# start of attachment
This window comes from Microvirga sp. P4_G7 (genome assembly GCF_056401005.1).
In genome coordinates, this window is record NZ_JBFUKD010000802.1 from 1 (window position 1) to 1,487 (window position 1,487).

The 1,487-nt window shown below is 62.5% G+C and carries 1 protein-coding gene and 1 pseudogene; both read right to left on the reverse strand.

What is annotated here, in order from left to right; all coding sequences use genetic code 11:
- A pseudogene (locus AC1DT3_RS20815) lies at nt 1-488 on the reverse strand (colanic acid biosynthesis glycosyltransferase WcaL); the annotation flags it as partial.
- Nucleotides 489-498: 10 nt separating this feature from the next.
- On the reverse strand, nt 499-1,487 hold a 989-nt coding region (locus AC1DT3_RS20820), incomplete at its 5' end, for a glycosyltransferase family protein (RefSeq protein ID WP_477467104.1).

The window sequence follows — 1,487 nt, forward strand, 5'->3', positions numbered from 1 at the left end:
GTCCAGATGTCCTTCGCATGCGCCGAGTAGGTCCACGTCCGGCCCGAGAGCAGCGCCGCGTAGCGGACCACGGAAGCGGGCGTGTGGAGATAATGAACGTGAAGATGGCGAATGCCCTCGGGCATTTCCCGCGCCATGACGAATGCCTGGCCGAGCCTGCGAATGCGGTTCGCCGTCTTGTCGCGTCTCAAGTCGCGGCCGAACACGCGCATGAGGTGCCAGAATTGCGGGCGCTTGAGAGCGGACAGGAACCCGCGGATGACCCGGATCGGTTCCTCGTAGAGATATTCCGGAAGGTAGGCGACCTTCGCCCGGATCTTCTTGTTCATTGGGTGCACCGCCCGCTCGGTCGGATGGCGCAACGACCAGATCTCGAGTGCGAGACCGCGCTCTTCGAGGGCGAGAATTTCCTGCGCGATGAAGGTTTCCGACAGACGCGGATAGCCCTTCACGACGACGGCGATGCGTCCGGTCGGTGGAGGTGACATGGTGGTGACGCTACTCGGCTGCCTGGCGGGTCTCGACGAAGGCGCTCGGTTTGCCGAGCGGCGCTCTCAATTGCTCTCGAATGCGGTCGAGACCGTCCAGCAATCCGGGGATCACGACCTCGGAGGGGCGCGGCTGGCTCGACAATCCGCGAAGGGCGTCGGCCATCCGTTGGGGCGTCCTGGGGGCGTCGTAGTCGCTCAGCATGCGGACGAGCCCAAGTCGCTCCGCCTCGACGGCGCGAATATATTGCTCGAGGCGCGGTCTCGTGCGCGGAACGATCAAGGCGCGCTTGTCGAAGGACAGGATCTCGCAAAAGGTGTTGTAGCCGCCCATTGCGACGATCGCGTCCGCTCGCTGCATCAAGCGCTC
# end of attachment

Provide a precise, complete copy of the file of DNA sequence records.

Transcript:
This window comes from Microvirga sp. P4_G7 (genome assembly GCF_056401005.1).
In genome coordinates, this window is record NZ_JBFUKD010000802.1 from 1 (window position 1) to 1,487 (window position 1,487).

The 1,487-nt window shown below is 62.5% G+C and carries 1 protein-coding gene and 1 pseudogene; both read right to left on the reverse strand.

What is annotated here, in order from left to right; all coding sequences use genetic code 11:
- A pseudogene (locus AC1DT3_RS20815) lies at nt 1-488 on the reverse strand (colanic acid biosynthesis glycosyltransferase WcaL); the annotation flags it as partial.
- Nucleotides 489-498: 10 nt separating this feature from the next.
- On the reverse strand, nt 499-1,487 hold a 989-nt coding region (locus AC1DT3_RS20820), incomplete at its 5' end, for a glycosyltransferase family protein (RefSeq protein ID WP_477467104.1).

The window sequence follows — 1,487 nt, forward strand, 5'->3', positions numbered from 1 at the left end:
GTCCAGATGTCCTTCGCATGCGCCGAGTAGGTCCACGTCCGGCCCGAGAGCAGCGCCGCGTAGCGGACCACGGAAGCGGGCGTGTGGAGATAATGAACGTGAAGATGGCGAATGCCCTCGGGCATTTCCCGCGCCATGACGAATGCCTGGCCGAGCCTGCGAATGCGGTTCGCCGTCTTGTCGCGTCTCAAGTCGCGGCCGAACACGCGCATGAGGTGCCAGAATTGCGGGCGCTTGAGAGCGGACAGGAACCCGCGGATGACCCGGATCGGTTCCTCGTAGAGATATTCCGGAAGGTAGGCGACCTTCGCCCGGATCTTCTTGTTCATTGGGTGCACCGCCCGCTCGGTCGGATGGCGCAACGACCAGATCTCGAGTGCGAGACCGCGCTCTTCGAGGGCGAGAATTTCCTGCGCGATGAAGGTTTCCGACAGACGCGGATAGCCCTTCACGACGACGGCGATGCGTCCGGTCGGTGGAGGTGACATGGTGGTGACGCTACTCGGCTGCCTGGCGGGTCTCGACGAAGGCGCTCGGTTTGCCGAGCGGCGCTCTCAATTGCTCTCGAATGCGGTCGAGACCGTCCAGCAATCCGGGGATCACGACCTCGGAGGGGCGCGGCTGGCTCGACAATCCGCGAAGGGCGTCGGCCATCCGTTGGGGCGTCCTGGGGGCGTCGTAGTCGCTCAGCATGCGGACGAGCCCAAGTCGCTCCGCCTCGACGGCGCGAATATATTGCTCGAGGCGCGGTCTCGTGCGCGGAACGATCAAGGCGCGCTTGTCGAAGGACAGGATCTCGCAAAAGGTGTTGTAGCCGCCCATTGCGACGATCGCGTCCGCTCGCTGCATCAAGCGCTC